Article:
Lawsuit filed against city of Fort Lauderdale over homeless feeding ordinance

Suit alleges ordinance violates U.S. Constitution, Florida Religious Freedom Restoration Act

FORT LAUDERDALE, Fla. – As the city of Fort Lauderdale contends with international backlash after it began criminally charging ministers and several others with feeding the homeless in public, it now has a major lawsuit on its hands.

The lawsuit filed by prominent local attorneys Bill Scherer and Bruce Rogow alleges that Fort Lauderdale's controversial anti-homeless feeding ordinance violates both the U.S. Constitution and the Florida Religious Freedom Restoration Act. 

"This statute, this law in the city, is unconstitutional," Scherer told Local 10 News investigative reporter Bob Norman.

"On what grounds is this unconstitutional?" asked Norman.

"The entire constitution that we learn in law school -- freedom of religion, freedom of speech, freedom of association, due process, equal protection --  I mean, the homeless people are not being treated equally with the rest of the community," said Scherer.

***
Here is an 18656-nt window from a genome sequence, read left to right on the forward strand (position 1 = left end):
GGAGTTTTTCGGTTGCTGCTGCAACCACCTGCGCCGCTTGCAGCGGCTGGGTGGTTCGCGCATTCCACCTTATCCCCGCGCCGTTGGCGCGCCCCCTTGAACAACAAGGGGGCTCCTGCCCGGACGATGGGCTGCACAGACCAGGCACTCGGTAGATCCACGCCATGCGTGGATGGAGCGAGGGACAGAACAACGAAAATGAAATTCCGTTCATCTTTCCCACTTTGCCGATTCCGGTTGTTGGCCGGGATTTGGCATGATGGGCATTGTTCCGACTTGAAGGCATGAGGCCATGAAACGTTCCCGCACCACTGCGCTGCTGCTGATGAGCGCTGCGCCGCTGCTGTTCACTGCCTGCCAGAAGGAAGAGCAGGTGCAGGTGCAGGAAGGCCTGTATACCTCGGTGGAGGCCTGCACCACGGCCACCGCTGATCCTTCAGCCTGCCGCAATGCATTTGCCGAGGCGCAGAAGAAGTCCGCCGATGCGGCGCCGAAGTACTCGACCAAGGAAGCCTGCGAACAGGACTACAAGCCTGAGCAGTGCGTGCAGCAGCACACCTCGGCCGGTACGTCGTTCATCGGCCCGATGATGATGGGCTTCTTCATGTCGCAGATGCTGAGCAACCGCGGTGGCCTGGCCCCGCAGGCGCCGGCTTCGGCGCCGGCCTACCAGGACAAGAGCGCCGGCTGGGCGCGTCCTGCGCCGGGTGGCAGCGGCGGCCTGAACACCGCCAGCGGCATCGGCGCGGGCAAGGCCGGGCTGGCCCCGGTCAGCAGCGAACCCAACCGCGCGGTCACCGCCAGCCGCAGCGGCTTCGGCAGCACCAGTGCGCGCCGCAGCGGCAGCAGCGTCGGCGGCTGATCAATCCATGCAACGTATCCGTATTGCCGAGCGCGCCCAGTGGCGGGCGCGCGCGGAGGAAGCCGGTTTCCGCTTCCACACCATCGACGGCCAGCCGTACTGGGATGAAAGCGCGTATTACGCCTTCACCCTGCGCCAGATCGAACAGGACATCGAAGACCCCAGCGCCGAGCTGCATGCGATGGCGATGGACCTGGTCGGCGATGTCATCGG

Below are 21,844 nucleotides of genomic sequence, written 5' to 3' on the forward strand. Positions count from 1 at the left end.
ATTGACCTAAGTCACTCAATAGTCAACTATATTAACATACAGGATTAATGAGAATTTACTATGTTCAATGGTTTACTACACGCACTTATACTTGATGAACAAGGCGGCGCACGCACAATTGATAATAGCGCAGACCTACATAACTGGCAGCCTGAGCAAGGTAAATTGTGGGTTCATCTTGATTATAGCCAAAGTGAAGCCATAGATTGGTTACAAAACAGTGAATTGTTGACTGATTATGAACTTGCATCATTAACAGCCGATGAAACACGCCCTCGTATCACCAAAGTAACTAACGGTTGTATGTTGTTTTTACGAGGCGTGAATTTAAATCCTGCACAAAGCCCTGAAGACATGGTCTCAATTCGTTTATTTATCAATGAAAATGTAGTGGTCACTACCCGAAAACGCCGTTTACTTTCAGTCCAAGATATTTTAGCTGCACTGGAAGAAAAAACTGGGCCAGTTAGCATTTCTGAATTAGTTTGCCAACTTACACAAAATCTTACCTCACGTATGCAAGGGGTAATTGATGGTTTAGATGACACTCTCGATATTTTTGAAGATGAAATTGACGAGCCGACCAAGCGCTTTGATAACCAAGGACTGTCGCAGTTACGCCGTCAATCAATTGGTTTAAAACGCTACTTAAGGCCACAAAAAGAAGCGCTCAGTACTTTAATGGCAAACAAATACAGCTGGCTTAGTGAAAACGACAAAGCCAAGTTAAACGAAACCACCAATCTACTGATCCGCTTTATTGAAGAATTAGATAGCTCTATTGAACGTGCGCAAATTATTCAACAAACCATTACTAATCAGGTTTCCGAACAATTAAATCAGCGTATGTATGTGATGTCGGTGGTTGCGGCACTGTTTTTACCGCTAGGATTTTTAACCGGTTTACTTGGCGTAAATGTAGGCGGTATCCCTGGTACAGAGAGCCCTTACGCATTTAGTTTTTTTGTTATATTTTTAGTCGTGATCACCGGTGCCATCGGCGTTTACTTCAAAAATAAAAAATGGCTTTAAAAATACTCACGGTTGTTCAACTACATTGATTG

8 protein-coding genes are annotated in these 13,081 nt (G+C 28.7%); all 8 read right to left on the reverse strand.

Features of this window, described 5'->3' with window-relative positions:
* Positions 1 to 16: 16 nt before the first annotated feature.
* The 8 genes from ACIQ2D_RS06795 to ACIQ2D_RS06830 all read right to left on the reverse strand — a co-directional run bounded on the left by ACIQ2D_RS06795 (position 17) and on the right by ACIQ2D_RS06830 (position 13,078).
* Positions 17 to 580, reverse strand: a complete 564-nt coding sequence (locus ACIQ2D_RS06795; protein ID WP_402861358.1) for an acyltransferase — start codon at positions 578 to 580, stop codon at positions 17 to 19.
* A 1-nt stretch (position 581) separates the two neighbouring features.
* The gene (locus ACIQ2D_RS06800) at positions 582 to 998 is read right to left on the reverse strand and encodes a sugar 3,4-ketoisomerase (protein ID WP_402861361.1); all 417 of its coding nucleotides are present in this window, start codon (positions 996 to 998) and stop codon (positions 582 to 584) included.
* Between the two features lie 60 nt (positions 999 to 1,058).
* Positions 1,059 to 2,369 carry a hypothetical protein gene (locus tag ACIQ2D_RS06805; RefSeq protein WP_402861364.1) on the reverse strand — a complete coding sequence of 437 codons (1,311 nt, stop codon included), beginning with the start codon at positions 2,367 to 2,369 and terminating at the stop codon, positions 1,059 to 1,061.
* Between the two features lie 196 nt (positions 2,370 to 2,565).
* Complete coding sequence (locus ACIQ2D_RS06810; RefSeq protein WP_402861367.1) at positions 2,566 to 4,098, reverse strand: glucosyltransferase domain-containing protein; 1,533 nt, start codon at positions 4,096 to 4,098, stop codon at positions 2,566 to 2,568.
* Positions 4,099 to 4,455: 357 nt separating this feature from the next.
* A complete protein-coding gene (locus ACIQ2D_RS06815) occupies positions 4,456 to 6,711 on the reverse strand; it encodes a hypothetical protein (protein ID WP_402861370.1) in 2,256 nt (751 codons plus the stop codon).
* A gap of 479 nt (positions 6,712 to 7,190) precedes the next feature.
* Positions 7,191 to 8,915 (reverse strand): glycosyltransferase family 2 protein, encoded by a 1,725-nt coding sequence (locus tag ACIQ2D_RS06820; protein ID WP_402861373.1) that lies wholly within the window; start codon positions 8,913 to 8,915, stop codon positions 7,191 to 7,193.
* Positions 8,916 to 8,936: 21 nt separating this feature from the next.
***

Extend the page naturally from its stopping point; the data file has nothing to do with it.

Scherer, who is representing Episcopal minister Mark Sims, who is one of the first to be charged with feeding the homeless in public, said the city's claim that it's about health and safety is simply a cover for the real aim.

"It's nonsense. It's trying to restrict the feeding programs so the homeless will not gather (in public), and will go somewhere else so we will not see them," said Scherer.

A court hearing on the new lawsuit is expected sometime next week.

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